Zero Boys – “Vicious Circle”

My company has this bonus program where you can earn “points” for various things – meeting certain goals, participating in projects, that kind of stuff – and these points can be saved up and use to buy items out of a catalog.  Now that may sound kind of lame, but my current iPod came to me via this program (i.e. it was free), and I have a number of other nice pieces of schwag to show for my points.

It turns out that in a dark corner of the online catalog you can also buy books, movies, and music.  And yes, even vinyl!  Admittedly the selection isn’t heavily weighted towards stuff I’m interested in, but I surfed the list the other day and found a gem – a re-release of the Zero Boys 1981 punk masterpiece Vicious Circle.  I had points to burn (20 points, if you must know), and all of a week later it showed up in my mailbox.  Free.  Thank you very much.


I only picked up my first Zero Boys record a month ago, the re-release of History Of, and there is very little cross-over between the two albums with only “New Generation” and the band’s unofficial anthem “Livin’ In The 80s” appearing on both.  Not that there wouldn’t be room, because this 2009 version of Vicious Circle has 16 songs but is only 27 minutes long… and that’s with the addition of “Slam And Worm” and “She Said Goodbye,” which don’t appear on the 1981 original and account for four minutes of the run time.  The Zero Boys get in, and get out.  Fast.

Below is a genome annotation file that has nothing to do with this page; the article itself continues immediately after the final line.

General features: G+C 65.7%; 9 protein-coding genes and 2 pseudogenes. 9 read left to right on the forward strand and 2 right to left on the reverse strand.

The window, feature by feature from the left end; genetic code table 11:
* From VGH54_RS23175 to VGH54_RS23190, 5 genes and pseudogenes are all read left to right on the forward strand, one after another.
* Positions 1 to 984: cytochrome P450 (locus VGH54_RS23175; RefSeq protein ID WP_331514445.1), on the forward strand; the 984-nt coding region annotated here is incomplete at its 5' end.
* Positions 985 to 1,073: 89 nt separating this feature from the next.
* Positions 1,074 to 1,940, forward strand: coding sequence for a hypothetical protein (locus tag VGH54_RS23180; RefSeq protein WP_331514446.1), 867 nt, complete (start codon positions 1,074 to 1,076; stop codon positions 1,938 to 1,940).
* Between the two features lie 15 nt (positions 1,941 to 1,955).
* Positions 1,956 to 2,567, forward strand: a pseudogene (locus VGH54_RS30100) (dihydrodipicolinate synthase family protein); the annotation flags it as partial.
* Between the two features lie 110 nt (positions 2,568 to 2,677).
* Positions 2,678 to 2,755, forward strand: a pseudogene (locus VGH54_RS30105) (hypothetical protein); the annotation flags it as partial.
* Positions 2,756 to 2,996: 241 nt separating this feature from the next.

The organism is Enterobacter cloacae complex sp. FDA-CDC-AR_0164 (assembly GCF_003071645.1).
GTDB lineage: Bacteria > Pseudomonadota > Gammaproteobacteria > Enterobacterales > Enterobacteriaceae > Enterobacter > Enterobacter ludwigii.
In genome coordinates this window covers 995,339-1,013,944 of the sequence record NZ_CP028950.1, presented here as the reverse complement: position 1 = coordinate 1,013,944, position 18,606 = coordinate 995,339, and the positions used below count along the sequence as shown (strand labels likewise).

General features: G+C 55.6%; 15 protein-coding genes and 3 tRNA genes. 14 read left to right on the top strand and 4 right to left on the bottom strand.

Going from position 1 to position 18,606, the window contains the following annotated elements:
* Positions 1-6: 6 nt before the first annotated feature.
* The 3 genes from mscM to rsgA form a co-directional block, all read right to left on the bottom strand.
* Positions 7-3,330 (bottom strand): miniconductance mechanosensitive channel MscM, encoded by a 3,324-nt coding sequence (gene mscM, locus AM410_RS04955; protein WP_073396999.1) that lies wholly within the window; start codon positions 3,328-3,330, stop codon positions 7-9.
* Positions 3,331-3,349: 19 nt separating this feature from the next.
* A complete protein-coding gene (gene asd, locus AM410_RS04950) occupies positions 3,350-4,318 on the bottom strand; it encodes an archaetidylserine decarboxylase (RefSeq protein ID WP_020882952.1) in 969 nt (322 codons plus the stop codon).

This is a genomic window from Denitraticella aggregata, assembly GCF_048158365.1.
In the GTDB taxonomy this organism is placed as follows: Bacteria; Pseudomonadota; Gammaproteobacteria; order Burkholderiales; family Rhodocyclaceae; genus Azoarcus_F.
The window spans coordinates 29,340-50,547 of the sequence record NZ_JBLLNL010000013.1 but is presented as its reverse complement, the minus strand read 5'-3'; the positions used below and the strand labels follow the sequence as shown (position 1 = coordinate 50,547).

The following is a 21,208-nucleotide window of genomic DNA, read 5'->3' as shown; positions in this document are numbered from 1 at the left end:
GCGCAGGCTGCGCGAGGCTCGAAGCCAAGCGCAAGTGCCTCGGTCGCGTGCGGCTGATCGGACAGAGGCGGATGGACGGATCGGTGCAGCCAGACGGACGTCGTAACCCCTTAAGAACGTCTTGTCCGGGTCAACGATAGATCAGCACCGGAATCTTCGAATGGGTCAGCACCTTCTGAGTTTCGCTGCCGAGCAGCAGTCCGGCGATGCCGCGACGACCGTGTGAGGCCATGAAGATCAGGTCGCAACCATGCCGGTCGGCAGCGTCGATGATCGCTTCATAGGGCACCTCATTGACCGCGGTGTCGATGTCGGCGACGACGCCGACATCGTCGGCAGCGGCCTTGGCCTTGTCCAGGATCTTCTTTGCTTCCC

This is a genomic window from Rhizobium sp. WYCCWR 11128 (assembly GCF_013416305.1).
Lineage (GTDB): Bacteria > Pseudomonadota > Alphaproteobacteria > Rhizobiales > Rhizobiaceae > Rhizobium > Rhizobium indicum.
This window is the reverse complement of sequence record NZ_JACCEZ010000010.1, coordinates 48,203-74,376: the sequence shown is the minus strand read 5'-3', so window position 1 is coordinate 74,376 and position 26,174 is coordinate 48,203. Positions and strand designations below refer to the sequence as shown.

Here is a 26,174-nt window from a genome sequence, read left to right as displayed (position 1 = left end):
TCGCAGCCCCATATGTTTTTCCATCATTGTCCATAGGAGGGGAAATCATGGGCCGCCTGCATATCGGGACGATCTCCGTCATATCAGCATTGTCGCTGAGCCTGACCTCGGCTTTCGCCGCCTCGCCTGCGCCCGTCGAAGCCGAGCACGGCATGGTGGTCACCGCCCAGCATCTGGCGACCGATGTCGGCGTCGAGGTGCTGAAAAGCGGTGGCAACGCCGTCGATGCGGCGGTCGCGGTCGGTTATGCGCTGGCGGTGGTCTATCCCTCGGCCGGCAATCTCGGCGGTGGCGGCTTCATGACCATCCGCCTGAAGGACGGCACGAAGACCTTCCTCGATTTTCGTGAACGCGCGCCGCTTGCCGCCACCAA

Side A is early hardcore – it retains sort of the old school punk sneering and sound, but it’s played super fast.  Only “Livin’ In The 80s” breaks the mold of the speed fest on side A, and none of the songs are faster or cooler than “Amphetamine Addiction,” undoubtedly my favorite tune.  But there are other solid efforts here as well, like the Ramones-esque “New Generation,” the D.O.A.-like “Drug Free Youth,” and the Rolling Stones sounding “She Said Goodbye.”

(TANGENT ALERT!  I’ve been racking my brain for hours trying to figure out what “Livin’ In The 80s” reminds me of.  The song is undoubtedly the slowest on the album, more of a psych rocker.  And then it hit me.  The vocals sound just like Spinal Tap’s David St. Hubbins on “Gimme Some Money.”  Which is, of course, preposterous.  But also true.  And I’m glad I won’t be going to bed with that question bouncing around in my brain.)

Vicious Circle is top notch early hardcore, and if you’re a punk fan it’s a must-have for your collection.